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Storyboards for Punctuation Lessons

Storyboards aren't just for reading comprehension. They can be utilized in the classroom to teach important grammar and punctuation lessons as well. By teaching punctuation using storyboards, students get the chance to write AND illustrate their meaning. This gives teachers a clear, fast way of assessing student understanding of the concept.

If you look at the following storyboards, they illustrate the types of punctuation (period, comma, exclamation point, colon, and semi-colon) and then provide great examples of using each.




Understanding and correctly using all types of punctuation is a necessary skill. However, the complexities of the comma and the semicolon are difficult, even for high-school students. Often, these skills need to be reinforced in order for students to use them effectively in their work. By reviewing these types of punctuation and then having students complete a storyboard, teachers have a fast, effective way to reinforce the concepts.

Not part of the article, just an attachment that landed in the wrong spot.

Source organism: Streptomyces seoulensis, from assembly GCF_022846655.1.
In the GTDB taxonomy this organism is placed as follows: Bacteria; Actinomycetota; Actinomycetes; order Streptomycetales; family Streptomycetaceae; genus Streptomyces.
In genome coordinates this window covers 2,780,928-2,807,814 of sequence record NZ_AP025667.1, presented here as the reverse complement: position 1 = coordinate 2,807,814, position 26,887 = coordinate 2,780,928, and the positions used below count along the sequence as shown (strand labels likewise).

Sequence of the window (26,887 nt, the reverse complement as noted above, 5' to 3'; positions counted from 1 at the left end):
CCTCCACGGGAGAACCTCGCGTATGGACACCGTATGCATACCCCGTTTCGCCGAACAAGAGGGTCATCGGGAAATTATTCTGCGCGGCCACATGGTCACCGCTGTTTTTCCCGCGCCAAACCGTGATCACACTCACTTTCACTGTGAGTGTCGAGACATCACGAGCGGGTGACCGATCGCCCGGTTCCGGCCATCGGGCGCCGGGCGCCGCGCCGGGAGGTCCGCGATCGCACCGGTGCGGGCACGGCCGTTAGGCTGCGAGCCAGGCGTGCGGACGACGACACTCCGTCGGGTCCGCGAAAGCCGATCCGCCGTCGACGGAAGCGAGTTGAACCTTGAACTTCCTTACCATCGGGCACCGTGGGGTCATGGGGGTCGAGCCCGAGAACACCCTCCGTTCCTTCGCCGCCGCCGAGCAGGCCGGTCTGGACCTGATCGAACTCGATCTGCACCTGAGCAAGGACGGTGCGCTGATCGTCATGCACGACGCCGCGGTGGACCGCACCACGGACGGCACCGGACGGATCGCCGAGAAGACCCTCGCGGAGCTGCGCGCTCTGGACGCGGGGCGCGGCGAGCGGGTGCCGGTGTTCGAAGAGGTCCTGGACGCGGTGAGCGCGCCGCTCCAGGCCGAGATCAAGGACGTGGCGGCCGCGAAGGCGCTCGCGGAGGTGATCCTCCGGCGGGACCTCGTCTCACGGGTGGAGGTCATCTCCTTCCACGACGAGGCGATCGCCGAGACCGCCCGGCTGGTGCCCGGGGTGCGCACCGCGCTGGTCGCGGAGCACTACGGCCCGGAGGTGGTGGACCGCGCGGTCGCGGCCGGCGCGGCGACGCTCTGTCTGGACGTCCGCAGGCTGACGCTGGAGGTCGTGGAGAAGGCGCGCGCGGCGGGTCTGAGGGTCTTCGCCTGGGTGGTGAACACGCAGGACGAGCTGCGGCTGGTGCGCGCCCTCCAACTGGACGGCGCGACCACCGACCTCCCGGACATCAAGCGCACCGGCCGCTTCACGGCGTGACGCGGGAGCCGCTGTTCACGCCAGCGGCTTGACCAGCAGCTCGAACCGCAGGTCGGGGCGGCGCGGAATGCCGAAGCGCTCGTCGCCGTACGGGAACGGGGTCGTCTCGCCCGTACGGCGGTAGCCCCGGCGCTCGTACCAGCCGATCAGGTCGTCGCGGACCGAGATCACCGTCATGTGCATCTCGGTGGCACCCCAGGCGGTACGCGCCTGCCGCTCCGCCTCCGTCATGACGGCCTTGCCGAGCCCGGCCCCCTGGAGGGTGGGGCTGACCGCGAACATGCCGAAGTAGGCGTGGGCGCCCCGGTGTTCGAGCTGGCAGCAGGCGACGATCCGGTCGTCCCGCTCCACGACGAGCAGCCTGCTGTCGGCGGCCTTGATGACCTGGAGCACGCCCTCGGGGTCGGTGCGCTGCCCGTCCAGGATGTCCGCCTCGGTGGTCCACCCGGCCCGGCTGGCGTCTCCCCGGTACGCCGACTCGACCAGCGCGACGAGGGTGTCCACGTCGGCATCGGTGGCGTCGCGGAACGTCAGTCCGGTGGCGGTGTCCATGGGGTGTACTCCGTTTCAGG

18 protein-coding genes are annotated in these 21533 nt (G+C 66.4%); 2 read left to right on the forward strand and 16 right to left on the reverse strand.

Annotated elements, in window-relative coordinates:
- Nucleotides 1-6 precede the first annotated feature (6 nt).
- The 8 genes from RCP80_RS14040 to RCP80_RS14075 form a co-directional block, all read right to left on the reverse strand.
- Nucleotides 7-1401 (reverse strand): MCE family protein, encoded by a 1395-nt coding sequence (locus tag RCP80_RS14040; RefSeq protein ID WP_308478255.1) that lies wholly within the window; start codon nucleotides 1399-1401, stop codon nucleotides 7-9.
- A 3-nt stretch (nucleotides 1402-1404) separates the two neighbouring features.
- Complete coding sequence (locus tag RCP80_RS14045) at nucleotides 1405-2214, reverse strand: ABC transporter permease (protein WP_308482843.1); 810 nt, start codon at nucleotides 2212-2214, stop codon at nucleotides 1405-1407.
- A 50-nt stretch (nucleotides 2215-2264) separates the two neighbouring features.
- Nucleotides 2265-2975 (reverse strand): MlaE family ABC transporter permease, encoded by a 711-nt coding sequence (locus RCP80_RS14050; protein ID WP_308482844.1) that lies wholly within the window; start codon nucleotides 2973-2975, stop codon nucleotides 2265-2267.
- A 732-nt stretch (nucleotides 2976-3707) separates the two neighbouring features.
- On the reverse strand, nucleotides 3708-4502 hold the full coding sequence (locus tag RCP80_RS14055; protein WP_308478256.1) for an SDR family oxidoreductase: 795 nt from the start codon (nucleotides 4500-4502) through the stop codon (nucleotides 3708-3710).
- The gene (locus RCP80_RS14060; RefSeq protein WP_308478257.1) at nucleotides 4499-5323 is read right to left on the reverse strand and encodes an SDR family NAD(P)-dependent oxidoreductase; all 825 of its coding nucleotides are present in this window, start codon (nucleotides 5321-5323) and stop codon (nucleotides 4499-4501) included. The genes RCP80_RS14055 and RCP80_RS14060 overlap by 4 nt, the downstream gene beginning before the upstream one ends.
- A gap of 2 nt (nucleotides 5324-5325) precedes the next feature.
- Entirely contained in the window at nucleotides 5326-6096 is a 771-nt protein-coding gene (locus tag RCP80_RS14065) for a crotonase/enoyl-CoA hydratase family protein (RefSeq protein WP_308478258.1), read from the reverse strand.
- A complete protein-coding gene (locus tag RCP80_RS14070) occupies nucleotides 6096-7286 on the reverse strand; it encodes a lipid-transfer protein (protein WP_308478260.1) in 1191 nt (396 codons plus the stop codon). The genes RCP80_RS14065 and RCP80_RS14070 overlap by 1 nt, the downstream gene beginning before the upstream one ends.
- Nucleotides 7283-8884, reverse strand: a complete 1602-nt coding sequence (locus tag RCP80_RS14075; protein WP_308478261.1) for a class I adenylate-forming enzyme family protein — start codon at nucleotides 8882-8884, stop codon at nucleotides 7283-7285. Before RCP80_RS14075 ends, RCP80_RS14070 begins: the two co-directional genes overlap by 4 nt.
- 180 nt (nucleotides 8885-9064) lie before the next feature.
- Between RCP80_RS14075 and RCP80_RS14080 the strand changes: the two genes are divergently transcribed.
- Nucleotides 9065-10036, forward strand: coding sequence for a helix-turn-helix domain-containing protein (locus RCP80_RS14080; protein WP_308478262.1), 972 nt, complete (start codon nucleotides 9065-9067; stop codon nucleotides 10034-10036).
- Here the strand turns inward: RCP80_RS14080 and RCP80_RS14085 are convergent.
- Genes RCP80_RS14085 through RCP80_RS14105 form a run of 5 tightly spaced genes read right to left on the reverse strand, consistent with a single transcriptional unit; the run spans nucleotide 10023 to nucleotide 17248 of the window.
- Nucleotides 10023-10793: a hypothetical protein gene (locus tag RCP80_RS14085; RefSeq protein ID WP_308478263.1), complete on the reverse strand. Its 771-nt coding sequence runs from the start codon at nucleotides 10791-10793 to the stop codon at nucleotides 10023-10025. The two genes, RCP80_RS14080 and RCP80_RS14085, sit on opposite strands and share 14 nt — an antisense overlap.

But storyboards don’t have to just be for review. For more advanced students, teachers can use storyboards to explain or create assignments for concepts like the "oxford comma" or incorporate nonstandard punctuation like the interrobang (!?). One can even use storyboards to de-mystify punctuation that is misused more often than not, like the ellipsis.


Practicing Punctuation In Your Classroom

  1. Have students define and illustrate each type of mark in its own cell.

  2. Tell students to create their own story using storyboards and assign them to use a certain number of commas, semi-colons, exclamation points, etc.

  3. Use the storyboard as a pre-test to assess students' current knowledge of the punctuation marks and direct topics for future lessons.

  4. Using the sample storyboards, or creating one of your own, present it to the class as a simple, visual way to review punctuation concepts.

  5. Common Core